Upton, FCC Commissioner Discuss Public Safety Communications needs
Interoperable communications to be funded by commercial spectrum
In the aftermath of the 9-11 terrorist attacks, when first responders learned they couldn’t communicate with one another on their radios because agencies used different frequencies, the Federal Communications Commission began work to provide a national public safety communications network.
It was “a critical recommendation” from the National Commission on Terrorist Attacks Upon the United States (The 9-11 Commission) to “have interoperability among first responders,” said Congressman Fred Upton, R-St. Joseph, during a press conference Friday with FCC Commissioner Ajit Pai.
“This is of the utmost importance to the safety and well-being of our first responders, not just here in Southwest Michigan but throughout the country,” said Upton, who serves as Chairman of the House Energy and Commerce Committee, which has primary jurisdiction over communication and technology issues.
Upton and Pai met with a dozen representatives of law enforcement agencies throughout the Sixth Congressional District and the director of Michigan’s Public Safety Communications System to talk about the First Responder Network Authority (FirstNet), its benefits and challenges.
FirstNet grew from passage of the Middle Class Tax Relief and Job Creation Act of 2012. It calls for using a portion of the proceeds from commercial spectrum auctions to fund FirstNet and its mission to provide nationwide broadband communications for first responders.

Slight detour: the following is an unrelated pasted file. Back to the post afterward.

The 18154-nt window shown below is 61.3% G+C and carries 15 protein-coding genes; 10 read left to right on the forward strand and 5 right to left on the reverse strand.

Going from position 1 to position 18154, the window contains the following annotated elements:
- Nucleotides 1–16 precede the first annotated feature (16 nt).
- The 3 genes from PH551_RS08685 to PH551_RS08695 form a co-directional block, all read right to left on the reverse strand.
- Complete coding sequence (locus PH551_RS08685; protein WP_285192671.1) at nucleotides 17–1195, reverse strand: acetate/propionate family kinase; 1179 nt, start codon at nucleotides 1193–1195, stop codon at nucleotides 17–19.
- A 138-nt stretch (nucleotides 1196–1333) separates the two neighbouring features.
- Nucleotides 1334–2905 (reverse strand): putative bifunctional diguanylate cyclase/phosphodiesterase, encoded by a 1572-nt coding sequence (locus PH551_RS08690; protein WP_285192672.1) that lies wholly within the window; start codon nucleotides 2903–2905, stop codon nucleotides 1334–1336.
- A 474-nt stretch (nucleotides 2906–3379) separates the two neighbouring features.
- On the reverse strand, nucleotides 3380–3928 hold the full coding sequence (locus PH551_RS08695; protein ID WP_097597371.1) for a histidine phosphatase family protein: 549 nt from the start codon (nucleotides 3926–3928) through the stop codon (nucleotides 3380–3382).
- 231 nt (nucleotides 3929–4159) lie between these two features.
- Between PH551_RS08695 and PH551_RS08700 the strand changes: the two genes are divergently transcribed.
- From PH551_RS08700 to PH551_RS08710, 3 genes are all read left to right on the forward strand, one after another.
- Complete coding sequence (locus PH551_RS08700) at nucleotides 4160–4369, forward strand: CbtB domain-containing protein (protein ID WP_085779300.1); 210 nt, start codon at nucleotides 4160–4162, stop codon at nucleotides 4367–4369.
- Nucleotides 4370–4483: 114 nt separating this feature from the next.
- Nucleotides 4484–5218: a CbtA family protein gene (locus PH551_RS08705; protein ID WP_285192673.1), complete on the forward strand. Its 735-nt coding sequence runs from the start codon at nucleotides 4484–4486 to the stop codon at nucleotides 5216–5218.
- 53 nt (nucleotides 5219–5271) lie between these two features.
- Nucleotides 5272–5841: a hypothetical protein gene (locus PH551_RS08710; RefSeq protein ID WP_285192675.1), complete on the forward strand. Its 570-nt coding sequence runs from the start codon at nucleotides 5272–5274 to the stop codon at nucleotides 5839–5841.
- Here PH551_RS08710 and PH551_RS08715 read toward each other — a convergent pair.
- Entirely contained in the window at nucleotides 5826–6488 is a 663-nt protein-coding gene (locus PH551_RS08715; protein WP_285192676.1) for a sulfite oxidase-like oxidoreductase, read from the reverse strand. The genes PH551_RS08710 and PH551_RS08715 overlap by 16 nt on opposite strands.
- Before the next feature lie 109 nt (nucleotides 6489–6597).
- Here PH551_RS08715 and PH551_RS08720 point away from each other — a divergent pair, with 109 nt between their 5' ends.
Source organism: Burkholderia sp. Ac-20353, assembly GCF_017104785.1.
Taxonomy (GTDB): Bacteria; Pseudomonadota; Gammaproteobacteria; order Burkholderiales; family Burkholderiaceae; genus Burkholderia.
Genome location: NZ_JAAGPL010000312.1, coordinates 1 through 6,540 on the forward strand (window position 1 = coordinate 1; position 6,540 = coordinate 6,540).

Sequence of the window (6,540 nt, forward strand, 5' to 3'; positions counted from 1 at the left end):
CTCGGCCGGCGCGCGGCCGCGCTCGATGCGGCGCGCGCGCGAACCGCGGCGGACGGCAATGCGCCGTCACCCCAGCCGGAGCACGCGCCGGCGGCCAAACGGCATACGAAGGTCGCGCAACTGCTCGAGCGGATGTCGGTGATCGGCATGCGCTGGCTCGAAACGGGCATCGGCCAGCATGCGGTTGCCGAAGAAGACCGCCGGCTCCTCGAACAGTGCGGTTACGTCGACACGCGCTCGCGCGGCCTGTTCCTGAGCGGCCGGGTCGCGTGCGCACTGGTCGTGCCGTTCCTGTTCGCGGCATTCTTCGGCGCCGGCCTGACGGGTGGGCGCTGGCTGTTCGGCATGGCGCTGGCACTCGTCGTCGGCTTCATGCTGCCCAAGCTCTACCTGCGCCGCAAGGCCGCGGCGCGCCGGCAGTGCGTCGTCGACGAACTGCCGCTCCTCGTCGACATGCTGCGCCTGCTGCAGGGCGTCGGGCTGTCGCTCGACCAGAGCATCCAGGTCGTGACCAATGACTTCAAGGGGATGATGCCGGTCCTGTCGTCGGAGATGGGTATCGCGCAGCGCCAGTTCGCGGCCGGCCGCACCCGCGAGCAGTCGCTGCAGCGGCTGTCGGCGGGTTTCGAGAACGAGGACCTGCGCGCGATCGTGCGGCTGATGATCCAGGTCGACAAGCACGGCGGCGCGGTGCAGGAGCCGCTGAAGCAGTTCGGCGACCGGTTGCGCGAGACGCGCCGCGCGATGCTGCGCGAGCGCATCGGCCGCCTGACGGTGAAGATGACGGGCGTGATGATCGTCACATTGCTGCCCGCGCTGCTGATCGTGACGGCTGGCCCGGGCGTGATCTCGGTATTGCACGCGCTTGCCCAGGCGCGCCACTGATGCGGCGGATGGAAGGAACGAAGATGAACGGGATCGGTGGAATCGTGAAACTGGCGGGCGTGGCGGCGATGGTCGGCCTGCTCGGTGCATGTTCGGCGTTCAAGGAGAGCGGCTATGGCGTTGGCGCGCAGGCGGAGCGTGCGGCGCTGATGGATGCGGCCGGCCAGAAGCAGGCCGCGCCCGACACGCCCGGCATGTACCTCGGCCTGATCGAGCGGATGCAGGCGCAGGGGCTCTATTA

“No one wants this to fail,” Upton said of the sale.
Pai agreed. “This will be the first time something like this has been done,” he said. “It is complicated.
“But, hopefully, with the guidance of public safety officials, we can deliver. I know I will take what I have learned today from my meeting here to heart and let officials in Washington know how this affects people on the ground, those actually using the system as it is today.”
Kalamazoo Township Police Chief Tim Bourgeois lauded Upton and Pai for listening to local law enforcement leaders about concerns they have as FirstNet rolls out.
“Fred’s been great to work with on this issue and it’s helped make Michigan a leader in this area. The fact the commissioner came and met with us says volumes about his commitment to get it right,” Bourgeois said.
Kalamazoo Department of Public Safety Deputy Chief Karianne Thomas added: “As we look to the future, these are the types of innovations the next generation of public safety officers are going to need in order to do their jobs. We have to give them the right tools.”